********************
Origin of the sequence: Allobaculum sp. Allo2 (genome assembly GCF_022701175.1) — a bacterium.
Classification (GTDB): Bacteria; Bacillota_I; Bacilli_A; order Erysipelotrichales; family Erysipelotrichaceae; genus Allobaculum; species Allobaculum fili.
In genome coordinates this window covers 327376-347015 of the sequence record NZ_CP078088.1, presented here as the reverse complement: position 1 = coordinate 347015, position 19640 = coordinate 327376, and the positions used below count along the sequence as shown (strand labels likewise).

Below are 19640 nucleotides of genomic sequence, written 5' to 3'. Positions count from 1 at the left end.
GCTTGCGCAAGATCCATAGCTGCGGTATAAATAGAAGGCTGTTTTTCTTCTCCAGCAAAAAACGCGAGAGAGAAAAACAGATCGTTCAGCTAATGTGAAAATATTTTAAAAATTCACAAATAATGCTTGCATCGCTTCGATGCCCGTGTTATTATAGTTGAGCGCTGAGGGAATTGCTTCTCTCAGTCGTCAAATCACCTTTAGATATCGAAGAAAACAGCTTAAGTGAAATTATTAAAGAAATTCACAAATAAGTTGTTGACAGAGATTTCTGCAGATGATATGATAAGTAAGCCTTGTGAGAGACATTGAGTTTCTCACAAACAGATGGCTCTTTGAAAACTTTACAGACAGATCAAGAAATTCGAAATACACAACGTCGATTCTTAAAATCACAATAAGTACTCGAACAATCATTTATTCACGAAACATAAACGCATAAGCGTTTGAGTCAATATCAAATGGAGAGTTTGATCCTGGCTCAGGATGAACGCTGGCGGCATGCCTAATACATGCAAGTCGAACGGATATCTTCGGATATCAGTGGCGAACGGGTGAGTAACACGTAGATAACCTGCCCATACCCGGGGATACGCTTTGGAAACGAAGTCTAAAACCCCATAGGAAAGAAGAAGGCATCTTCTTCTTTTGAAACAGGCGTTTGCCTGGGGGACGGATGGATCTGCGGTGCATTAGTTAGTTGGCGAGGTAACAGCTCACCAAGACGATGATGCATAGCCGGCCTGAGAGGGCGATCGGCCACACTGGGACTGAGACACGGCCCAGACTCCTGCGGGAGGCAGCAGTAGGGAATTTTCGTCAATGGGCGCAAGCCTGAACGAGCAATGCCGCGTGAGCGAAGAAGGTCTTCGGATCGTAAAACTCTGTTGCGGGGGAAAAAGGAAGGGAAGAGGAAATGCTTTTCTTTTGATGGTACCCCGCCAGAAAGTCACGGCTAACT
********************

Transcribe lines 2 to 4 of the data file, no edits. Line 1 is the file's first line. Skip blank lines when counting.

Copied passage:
Classification (GTDB): Bacteria; Bacillota_I; Bacilli_A; order Erysipelotrichales; family Erysipelotrichaceae; genus Allobaculum; species Allobaculum fili.
In genome coordinates this window covers 327376-347015 of the sequence record NZ_CP078088.1, presented here as the reverse complement: position 1 = coordinate 347015, position 19640 = coordinate 327376, and the positions used below count along the sequence as shown (strand labels likewise).

Below are 19640 nucleotides of genomic sequence, written 5' to 3'. Positions count from 1 at the left end.